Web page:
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Housebreaking by Dan Pope

Dan Pope

As both an author and a bookseller, Dan Pope is well-versed in the world of books. A true bibliophile, Dan has been selling books on AbeBooks for over 10 years. In that time he’s written two novels and a selection of short stories for Postroad, McSweeney’s, Crazyhorse, Shenandoah, Gettysburg Review, Witness, the Iowa Review and more.

His latest book, Housebreaking, is described as powerful, provocative, and psychologically gripping. The novel explores the ways that two families-and four lives-can all too easily veer off track.

When asked what inspired him to write Housebreaking, Dan answered, “A dog.”  Keep reading to find how a dog inspired a novel that The New York Times Sunday Book Review calls a “heartfelt chamber piece of flawed personalities, calamitous decisions and ­unexpected moments of grace.”

“She appeared by the back door of my parents’ house one evening over the holidays, howling.  This happened about twenty years ago. I was home from university.  She was a malamute, a bit overweight, with heavy gray and white fur.  She had somehow escaped from her home by breaking the link of her thirty-foot vinyl dog-line, which was trailing behind her.

Instinct – well, love – brought her, to seek out my brother’s Akita.  We let him outside to romp around with her for ten or twenty minutes, which ended with him making a half-hearted attempt at mounting her.  She growled and hissed and they had to be separated.  Then he came inside and happily went about his business, while the malamute stayed outside, sleeping on our front porch, apparently lovelorn. We let her into the house to warm up, but she immediately ate all the cat food and started on the dog bowl, which didn’t sit well with our Akita.  So we had to put her out again.  She stayed all night.

The next morning, her owner appeared, a lovely woman with her son, who was in his teens. They lived two streets over.  They’d been searching the neighborhood for their runaway.  They gathered their dog and took her home.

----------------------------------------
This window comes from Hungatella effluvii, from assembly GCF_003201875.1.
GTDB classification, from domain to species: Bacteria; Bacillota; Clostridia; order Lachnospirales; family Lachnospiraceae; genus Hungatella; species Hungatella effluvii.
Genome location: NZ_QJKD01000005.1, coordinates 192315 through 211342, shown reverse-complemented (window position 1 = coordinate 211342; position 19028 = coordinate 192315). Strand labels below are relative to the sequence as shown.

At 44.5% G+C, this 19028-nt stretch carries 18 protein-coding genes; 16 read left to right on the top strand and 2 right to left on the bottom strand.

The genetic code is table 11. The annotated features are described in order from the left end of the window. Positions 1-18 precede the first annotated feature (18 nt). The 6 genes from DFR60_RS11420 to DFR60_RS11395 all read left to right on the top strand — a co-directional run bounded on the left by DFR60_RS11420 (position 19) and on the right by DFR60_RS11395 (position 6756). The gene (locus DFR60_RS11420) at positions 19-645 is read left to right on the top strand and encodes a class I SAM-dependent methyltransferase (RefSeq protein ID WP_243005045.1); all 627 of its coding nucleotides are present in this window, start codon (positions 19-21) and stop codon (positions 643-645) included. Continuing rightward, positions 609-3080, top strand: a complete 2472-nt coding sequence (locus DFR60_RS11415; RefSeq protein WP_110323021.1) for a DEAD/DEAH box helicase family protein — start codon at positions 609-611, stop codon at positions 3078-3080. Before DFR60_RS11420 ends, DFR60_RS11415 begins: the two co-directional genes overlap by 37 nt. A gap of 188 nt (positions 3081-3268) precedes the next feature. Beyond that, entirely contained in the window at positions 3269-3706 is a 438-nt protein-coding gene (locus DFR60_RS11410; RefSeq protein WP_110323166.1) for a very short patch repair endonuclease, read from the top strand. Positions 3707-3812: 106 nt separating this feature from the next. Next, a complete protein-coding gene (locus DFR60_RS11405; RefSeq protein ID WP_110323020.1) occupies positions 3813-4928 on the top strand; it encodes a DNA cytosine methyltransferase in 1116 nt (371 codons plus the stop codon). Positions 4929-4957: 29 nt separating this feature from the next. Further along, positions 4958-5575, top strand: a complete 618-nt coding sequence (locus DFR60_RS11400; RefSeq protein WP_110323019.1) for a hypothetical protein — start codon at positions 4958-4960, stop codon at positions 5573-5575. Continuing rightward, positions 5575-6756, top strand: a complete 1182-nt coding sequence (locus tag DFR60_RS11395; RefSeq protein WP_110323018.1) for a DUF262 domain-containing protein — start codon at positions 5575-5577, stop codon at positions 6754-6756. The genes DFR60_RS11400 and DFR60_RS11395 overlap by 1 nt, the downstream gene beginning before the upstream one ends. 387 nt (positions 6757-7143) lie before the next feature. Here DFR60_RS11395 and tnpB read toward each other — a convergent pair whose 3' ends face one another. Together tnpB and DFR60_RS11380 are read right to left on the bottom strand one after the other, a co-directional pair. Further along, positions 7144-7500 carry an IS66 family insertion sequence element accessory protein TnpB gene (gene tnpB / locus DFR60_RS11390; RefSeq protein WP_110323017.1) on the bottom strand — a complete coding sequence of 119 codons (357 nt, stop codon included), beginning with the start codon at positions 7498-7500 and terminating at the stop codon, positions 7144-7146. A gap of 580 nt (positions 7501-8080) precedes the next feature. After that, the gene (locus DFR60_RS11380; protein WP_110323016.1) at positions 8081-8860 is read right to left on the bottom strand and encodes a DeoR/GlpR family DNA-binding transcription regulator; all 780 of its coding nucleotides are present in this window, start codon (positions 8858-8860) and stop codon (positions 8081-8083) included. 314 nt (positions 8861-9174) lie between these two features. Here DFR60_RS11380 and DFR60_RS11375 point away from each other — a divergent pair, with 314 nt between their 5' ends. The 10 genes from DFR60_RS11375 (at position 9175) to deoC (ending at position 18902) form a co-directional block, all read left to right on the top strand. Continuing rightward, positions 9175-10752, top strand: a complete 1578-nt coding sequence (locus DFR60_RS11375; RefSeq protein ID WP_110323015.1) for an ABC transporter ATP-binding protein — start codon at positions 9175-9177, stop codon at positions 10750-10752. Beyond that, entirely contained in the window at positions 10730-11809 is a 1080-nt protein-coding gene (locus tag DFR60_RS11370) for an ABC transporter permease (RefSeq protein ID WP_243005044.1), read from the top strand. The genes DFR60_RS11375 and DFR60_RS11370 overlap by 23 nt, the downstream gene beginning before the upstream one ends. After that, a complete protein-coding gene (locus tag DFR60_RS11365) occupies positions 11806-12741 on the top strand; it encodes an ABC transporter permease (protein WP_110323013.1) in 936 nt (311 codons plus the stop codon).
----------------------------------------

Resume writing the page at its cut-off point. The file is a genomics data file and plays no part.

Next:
Housebreaking by Dan PopeA few days later, the malamute was back.  The same interactions occurred: dog-roughhousing, attempted humping, separation, reunification the next morning with rightful owner.  This happened often – more than a handful of times, over a few years.  The malamute had a talent for escape.

As I said, this happened a long time ago. I would see this woman and her son when I came home to visit my parents.  The mother and son would take walks around the neighborhood after dinner. The boy was blessed with a wonderful nature, intelligence, good looks.  I never really got to know him or his mother.  But we exchanged phone numbers, and whenever the malamute would appear, we would let the dogs play, then call to inform the mother or son of her escape.

A few years later, the story appeared in the newspaper.  The son had died in tragic circumstances overseas. It seemed impossible that this young man could be so suddenly gone. The dog disappeared around that time, too.  I don’t know what became of her.

That experience – the dog, the tragedy of the son – was the first germ for the book, although I had no intention of writing this novel back then. But much later, when I began to form an idea for a novel that took place in my hometown, that episode came to mind and became, in some way, the spine of the novel.

I started work on the book when I was 42 years old, when I returned to my childhood home in Connecticut after the death of my father, to help care for my mom.  The town, West Hartford – particularly the north side of town – is a quiet, comfortable place. After dark the neighborhood shuts down, even in summertime.

I would go out for walks at odd times of night – midnight, 2am – and I’d be more likely to see deer than people.  Once, a pack of coyotes ran past me, jumping over a split rail fence and disappearing across a lawn, as nimble as thieves.  The houses were silent and dark.  Once in a while you would see a blue glow of a TV or computer monitor through an upstairs window.  I got stopped by policemen more than once on these light-night jaunts:  “Do you live around here?”  I couldn’t blame them.  Anyone in the suburbs out that time of night is suspicious.  “Trouble sleeping,” I would tell the cops.  I didn’t want to admit the truth, that I stayed up to four in the morning writing this novel, every night, and that the air cleared my head when I get blocked.